An elaborate cover-up was instigated which lasted for 20 years and the CIA’s chief scientist (Dr Sidney Gottlieb) was chastised in a memo for exercising ‘poor judgement’. Another project involving a San Francisco whorehouse where clients were spiked and then observed via two-way mirrors (the CIA paid the prostitutes $100 a night) was derailed when the guy in charge (George Hunter White), who was an alcoholic, started inviting his old buddies from the Narcotics Bureau over to party. 

Outside the paranoid confines of the US security apparatus, however, LSD was getting a more favourable reaction, especially when it was applied to creative minds. Actors Jack Nicholson, James Coburn and Cary Grant, writers William Burroughs and Aldous Huxley and conductor Andre Previn were among those who sampled it in the 50s and news soon seeped into the jazz community, where the use of mind-altering drugs was endemic.

Timothy Leary

Timothy Leary in 1967, at his farm in Millbrook, New York.  (Image credit: Santi Visalli Inc./Getty Images)

In 1961 Harvard doctor Timothy Leary was introduced to LSD by British-born psychologist Michael Hollingshead (a man so mysterious he doesn’t appear to have a date of birth) who apparently brought it over from Britain in a jar of mayonnaise. 

Leary was already well-known academically for his book, The Interpersonal Diagnosis Of Personality (and not quite so well known for being expelled from the University of Alabama for spending the night in the girls’ dorm), and he set up a research project into hallucinogenic experiences, obtaining LSD from Hofmann’s Sandoz Laboratory by using Harvard stationery.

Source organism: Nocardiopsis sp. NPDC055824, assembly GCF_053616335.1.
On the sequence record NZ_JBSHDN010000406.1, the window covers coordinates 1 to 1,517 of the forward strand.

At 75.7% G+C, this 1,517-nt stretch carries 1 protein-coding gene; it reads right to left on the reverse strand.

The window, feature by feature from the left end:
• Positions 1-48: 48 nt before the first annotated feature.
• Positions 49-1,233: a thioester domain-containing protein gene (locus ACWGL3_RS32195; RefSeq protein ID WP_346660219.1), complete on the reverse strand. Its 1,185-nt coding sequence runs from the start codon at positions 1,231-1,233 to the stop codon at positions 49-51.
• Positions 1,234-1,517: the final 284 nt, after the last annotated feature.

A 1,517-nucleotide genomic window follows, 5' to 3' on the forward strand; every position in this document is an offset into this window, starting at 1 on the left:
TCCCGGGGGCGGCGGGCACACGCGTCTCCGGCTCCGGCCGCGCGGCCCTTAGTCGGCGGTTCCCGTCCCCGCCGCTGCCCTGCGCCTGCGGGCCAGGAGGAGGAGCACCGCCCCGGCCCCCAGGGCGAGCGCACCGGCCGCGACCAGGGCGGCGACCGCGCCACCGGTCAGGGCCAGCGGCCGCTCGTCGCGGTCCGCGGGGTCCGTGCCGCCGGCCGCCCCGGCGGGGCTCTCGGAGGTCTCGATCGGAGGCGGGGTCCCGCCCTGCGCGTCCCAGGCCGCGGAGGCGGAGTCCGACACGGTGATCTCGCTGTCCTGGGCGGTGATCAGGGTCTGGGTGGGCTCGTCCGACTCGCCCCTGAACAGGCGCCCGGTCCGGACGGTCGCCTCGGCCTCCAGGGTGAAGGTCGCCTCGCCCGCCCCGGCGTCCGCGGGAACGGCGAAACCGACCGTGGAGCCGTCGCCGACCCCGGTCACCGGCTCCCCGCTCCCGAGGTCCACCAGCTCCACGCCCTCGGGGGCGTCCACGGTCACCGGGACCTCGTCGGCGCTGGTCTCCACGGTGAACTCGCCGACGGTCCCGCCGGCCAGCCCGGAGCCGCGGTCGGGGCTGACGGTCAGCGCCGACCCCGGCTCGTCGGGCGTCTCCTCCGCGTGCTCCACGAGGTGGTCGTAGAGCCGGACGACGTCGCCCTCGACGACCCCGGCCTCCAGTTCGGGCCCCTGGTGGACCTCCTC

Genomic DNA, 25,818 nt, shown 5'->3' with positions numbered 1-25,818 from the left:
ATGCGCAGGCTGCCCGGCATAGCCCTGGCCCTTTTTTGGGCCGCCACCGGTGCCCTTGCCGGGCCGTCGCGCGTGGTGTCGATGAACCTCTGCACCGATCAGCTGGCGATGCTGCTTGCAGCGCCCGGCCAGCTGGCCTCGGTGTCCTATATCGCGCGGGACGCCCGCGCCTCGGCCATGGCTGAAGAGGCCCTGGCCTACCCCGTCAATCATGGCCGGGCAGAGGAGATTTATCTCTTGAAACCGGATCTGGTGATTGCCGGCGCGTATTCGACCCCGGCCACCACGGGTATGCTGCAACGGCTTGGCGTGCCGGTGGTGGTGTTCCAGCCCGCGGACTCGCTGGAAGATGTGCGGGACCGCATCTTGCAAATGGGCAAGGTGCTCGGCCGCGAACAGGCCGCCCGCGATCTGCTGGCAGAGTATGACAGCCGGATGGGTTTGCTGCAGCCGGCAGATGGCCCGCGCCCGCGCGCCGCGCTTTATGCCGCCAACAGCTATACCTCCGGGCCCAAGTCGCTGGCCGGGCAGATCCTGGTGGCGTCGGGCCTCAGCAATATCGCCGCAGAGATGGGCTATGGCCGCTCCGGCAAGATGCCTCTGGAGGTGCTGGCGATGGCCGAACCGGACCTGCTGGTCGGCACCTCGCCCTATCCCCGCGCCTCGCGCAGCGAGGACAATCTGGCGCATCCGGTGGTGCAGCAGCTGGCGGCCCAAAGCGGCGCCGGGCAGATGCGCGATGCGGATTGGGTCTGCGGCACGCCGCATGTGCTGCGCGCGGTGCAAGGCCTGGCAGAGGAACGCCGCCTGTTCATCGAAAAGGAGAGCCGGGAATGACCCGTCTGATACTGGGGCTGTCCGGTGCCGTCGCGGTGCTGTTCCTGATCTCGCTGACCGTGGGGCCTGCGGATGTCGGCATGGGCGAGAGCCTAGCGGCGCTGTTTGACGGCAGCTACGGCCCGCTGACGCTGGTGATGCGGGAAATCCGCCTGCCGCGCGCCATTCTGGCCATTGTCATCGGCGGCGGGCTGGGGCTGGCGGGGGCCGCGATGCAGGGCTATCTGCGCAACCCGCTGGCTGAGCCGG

But what started as an academic project soon turned into an evangelical crusade to ‘turn on, tune in and drop out’ as he fed the drug to beat poets like Allen Ginsberg, Neal Cassady and Jack Kerouac, who helped to spread the word. Leary also formed the League Of Spiritual Discovery to advocate the benefits of LSD. At this point LSD was still legal but the CIA, who had by now realised that acid was not the answer to their world-domination dreams, had advised the government that the drug was far too potent to be generally available to the populace. 

In 1963 strict controls and restrictions were introduced by the US Congress. Harvard University also realised what Leary was up to in their name and dismissed him for taking acid with students. Undeterred, Leary set up the Castalia Institute in Millbrook, New York, to continue his crusade, but it marked the beginning of a campaign of harassment by the authorities, who managed to turn Leary from an acid spokesman to a cause célèbre, notably when they contrived to give him a 10-year jail sentence for possession of one joint in 1966. 

Richard Nixon had already called him “the most dangerous man in America” and he spent some time in solitary confinement in Folsom Prison, one cell away from Charles Manson – who was arguably a much better candidate for Nixon’s label.